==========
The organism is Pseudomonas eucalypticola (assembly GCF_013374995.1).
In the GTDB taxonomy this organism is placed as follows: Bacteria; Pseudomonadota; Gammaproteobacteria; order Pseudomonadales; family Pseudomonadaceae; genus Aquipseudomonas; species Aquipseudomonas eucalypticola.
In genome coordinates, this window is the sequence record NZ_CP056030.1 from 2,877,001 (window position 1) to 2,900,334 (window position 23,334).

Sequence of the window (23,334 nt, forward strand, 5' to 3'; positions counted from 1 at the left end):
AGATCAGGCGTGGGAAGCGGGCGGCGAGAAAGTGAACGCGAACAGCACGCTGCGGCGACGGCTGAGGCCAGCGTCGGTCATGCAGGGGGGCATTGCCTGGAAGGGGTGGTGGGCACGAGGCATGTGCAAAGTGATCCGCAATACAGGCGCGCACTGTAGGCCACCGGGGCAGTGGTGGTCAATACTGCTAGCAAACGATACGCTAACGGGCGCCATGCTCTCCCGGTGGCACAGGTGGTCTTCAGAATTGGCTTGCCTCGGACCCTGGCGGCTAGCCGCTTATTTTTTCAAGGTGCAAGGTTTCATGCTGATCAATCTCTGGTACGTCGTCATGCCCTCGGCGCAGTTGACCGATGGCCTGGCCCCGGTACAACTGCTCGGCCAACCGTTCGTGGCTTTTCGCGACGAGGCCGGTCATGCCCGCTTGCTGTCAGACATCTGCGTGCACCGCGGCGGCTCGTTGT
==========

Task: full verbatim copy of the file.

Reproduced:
The organism is Pseudomonas eucalypticola (assembly GCF_013374995.1).
In the GTDB taxonomy this organism is placed as follows: Bacteria; Pseudomonadota; Gammaproteobacteria; order Pseudomonadales; family Pseudomonadaceae; genus Aquipseudomonas; species Aquipseudomonas eucalypticola.
In genome coordinates, this window is the sequence record NZ_CP056030.1 from 2,877,001 (window position 1) to 2,900,334 (window position 23,334).

Sequence of the window (23,334 nt, forward strand, 5' to 3'; positions counted from 1 at the left end):
AGATCAGGCGTGGGAAGCGGGCGGCGAGAAAGTGAACGCGAACAGCACGCTGCGGCGACGGCTGAGGCCAGCGTCGGTCATGCAGGGGGGCATTGCCTGGAAGGGGTGGTGGGCACGAGGCATGTGCAAAGTGATCCGCAATACAGGCGCGCACTGTAGGCCACCGGGGCAGTGGTGGTCAATACTGCTAGCAAACGATACGCTAACGGGCGCCATGCTCTCCCGGTGGCACAGGTGGTCTTCAGAATTGGCTTGCCTCGGACCCTGGCGGCTAGCCGCTTATTTTTTCAAGGTGCAAGGTTTCATGCTGATCAATCTCTGGTACGTCGTCATGCCCTCGGCGCAGTTGACCGATGGCCTGGCCCCGGTACAACTGCTCGGCCAACCGTTCGTGGCTTTTCGCGACGAGGCCGGTCATGCCCGCTTGCTGTCAGACATCTGCGTGCACCGCGGCGGCTCGTTGT